Mads Torgersen writes:
With every new version of C# we strive for greater clarity and simplicity in common coding scenarios, and C# 9.0 is no exception. One particular focus this time is supporting terse and immutable representation of data shapes.
Source: C# 9.0 on the record | .NET Blog
It is always fun to play with new toys! This article from Julio Sampaio introduces you to Blazor – Web pages done in C#.
Blazor stands for Browser + Razor, which gives you an idea of what’s behind the new framework. Razor is the ASP.NET programming syntax that Microsoft uses to create its C# (or VB.NET) dynamic pages. Now, you can create web applications using only C# and run them in a web browser.
Source: First Steps with Blazor – Simple Talk
Microsoft ships .NET 5.0 Release Candidate 1 (RC1). It is a near-final release of .NET 5.0, and the first of two RCs before the official release in November. RC1 is a “go live” release; you are supported using it in production.
Source: Announcing .NET 5.0 RC 1 | .NET Blog
When storing data in Azure blob storage, the process of upload a blob is fairly straight forward, and all it takes is setting the access tier to “Archive” to move data to blob storage.
By Kevin Mack
Source: How to Pull Blobs Out of Archive Storage – CodeProject
“Microsoft Message Queuing (MSMQ) is currently not available for .NET Core. While other message queuing systems are generally preferred, many enterprise applications were based on MSMQ and this creates a problem for teams looking to migrate from .NET Framework to .NET Core or the upcoming .NET 5. But a recent pull request for Reference Source may change the situation.”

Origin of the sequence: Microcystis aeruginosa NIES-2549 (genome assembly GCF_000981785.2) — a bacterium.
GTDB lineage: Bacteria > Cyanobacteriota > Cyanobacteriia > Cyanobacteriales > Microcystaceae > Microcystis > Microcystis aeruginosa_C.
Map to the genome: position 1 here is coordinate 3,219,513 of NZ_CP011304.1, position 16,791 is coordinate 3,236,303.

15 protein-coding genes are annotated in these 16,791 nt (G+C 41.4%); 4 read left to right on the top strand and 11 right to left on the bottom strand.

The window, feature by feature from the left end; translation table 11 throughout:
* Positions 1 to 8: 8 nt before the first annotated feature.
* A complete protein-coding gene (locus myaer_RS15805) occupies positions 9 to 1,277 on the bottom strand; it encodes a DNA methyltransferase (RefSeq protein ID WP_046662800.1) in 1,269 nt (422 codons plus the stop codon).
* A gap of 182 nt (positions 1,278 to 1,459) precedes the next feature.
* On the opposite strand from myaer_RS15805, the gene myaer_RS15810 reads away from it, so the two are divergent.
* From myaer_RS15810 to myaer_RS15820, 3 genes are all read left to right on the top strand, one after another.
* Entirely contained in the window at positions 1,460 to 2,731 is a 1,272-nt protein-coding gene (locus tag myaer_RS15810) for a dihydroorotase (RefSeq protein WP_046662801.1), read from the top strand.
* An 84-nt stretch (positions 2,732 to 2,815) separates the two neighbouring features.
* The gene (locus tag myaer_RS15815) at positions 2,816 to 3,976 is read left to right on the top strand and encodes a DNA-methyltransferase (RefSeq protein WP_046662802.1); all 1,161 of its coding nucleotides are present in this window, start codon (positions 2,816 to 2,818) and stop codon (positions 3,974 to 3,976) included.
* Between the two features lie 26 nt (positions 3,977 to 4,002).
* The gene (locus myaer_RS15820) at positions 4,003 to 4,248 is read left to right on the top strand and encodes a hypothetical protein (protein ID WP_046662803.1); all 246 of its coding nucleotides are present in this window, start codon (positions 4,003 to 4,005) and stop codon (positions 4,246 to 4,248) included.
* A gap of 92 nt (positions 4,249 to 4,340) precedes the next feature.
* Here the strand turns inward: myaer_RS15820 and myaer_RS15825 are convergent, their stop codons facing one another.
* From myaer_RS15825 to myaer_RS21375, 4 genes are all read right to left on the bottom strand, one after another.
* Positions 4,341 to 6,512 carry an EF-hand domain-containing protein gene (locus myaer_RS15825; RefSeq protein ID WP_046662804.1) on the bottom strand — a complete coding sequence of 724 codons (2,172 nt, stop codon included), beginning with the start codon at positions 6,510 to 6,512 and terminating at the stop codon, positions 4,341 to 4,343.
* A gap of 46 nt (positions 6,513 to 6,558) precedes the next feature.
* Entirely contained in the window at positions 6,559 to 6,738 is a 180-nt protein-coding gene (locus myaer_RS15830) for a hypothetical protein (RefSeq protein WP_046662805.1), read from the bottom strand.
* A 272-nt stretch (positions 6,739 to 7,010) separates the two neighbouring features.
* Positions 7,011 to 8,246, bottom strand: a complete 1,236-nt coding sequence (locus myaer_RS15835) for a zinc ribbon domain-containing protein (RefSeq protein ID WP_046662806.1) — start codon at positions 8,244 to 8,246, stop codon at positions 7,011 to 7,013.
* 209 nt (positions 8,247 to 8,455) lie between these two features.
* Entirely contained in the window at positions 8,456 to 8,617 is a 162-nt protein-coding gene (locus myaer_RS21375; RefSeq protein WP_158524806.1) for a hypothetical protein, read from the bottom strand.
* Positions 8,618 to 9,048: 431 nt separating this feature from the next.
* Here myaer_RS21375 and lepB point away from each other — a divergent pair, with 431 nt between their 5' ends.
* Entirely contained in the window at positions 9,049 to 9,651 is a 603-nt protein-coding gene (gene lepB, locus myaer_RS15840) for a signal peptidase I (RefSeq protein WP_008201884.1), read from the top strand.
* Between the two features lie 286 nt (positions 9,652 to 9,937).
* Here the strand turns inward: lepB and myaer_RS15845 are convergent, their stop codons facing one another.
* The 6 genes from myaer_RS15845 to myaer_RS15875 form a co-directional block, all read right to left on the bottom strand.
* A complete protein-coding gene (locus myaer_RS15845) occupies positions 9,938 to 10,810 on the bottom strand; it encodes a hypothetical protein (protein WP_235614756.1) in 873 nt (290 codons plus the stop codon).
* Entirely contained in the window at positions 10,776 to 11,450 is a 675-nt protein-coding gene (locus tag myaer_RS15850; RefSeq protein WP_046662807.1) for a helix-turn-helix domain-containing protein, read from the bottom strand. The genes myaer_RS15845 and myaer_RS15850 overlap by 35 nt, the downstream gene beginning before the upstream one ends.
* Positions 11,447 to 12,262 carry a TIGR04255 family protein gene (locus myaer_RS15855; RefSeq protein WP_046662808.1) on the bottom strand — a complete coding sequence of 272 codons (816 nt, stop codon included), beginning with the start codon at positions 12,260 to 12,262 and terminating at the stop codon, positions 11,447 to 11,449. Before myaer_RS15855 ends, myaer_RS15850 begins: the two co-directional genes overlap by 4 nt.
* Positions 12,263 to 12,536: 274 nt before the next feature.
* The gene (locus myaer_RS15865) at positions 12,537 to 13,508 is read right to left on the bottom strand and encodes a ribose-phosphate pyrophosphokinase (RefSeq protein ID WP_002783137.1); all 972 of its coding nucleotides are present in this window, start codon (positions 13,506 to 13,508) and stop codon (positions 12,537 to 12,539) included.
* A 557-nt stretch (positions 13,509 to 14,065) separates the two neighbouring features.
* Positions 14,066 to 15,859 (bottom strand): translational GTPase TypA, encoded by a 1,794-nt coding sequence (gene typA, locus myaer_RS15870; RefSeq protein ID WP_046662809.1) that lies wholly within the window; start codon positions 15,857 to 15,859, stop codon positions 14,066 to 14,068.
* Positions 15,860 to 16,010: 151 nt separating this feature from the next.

By Jonathan Allen
Source: MSMQ and .NET Core
Diogo Souza explains how to use OAuth2 to authenticate users for GitHub in an ASP.NET Core application.
Source: OAuth 2.0 with GitHub in ASP.NET Core – Simple Talk
“.NET 5 has seen a wealth of performance improvements, and even though it’s not scheduled for final release until this fall and there’s very likely to be a lot more improvements that find their way in by then, I wanted to highlight a bunch of the improvements that are already available now.”
by Stephen Toub
Source: Performance Improvements in .NET 5 | .NET Blog
In the previous post of this series, Dave Brock discussed the init-only features of C# 9, which allowed us to make individual properties immutable. That works great on a case-by-case basis, but the real power in leveraging C# immutability is when we can do this for custom types. This is where records shine.
This is the second post in a five-post series on C# 9 features in-depth.
Source: C# 9 Deep Dive: Records | Dave Brock
No more secrets stored in local files or registry!
Making secrets a first-class citizen in .NET Core
Source: Introducing Secret Store
gRPC-Web for .NET is now officially released. Use gRPC in the browser with gRPC-Web and .NET today.
Source: gRPC-Web for .NET now available | ASP.NET Blog